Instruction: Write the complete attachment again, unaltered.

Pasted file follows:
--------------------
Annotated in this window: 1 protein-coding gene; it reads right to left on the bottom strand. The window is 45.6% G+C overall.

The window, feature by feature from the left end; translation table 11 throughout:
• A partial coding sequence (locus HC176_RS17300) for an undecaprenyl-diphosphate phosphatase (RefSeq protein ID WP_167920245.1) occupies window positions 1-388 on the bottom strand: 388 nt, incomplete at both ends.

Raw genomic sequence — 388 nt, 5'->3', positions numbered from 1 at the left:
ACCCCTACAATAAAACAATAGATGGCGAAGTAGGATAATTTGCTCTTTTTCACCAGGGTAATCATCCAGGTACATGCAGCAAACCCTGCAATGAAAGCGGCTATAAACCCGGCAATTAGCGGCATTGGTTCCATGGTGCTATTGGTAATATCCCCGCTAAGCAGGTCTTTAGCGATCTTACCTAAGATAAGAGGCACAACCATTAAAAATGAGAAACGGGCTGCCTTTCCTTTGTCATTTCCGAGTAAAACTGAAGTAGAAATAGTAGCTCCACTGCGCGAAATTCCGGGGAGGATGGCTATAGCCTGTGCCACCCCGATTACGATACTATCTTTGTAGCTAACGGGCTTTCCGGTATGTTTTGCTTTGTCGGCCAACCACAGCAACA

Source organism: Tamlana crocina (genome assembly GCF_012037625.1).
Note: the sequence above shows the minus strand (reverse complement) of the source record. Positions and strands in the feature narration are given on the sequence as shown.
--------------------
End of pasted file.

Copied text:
Annotated in this window: 1 protein-coding gene; it reads right to left on the bottom strand. The window is 45.6% G+C overall.

The window, feature by feature from the left end; translation table 11 throughout:
• A partial coding sequence (locus HC176_RS17300) for an undecaprenyl-diphosphate phosphatase (RefSeq protein ID WP_167920245.1) occupies window positions 1-388 on the bottom strand: 388 nt, incomplete at both ends.

Raw genomic sequence — 388 nt, 5'->3', positions numbered from 1 at the left:
ACCCCTACAATAAAACAATAGATGGCGAAGTAGGATAATTTGCTCTTTTTCACCAGGGTAATCATCCAGGTACATGCAGCAAACCCTGCAATGAAAGCGGCTATAAACCCGGCAATTAGCGGCATTGGTTCCATGGTGCTATTGGTAATATCCCCGCTAAGCAGGTCTTTAGCGATCTTACCTAAGATAAGAGGCACAACCATTAAAAATGAGAAACGGGCTGCCTTTCCTTTGTCATTTCCGAGTAAAACTGAAGTAGAAATAGTAGCTCCACTGCGCGAAATTCCGGGGAGGATGGCTATAGCCTGTGCCACCCCGATTACGATACTATCTTTGTAGCTAACGGGCTTTCCGGTATGTTTTGCTTTGTCGGCCAACCACAGCAACA

Source organism: Tamlana crocina (genome assembly GCF_012037625.1).
Note: the sequence above shows the minus strand (reverse complement) of the source record. Positions and strands in the feature narration are given on the sequence as shown.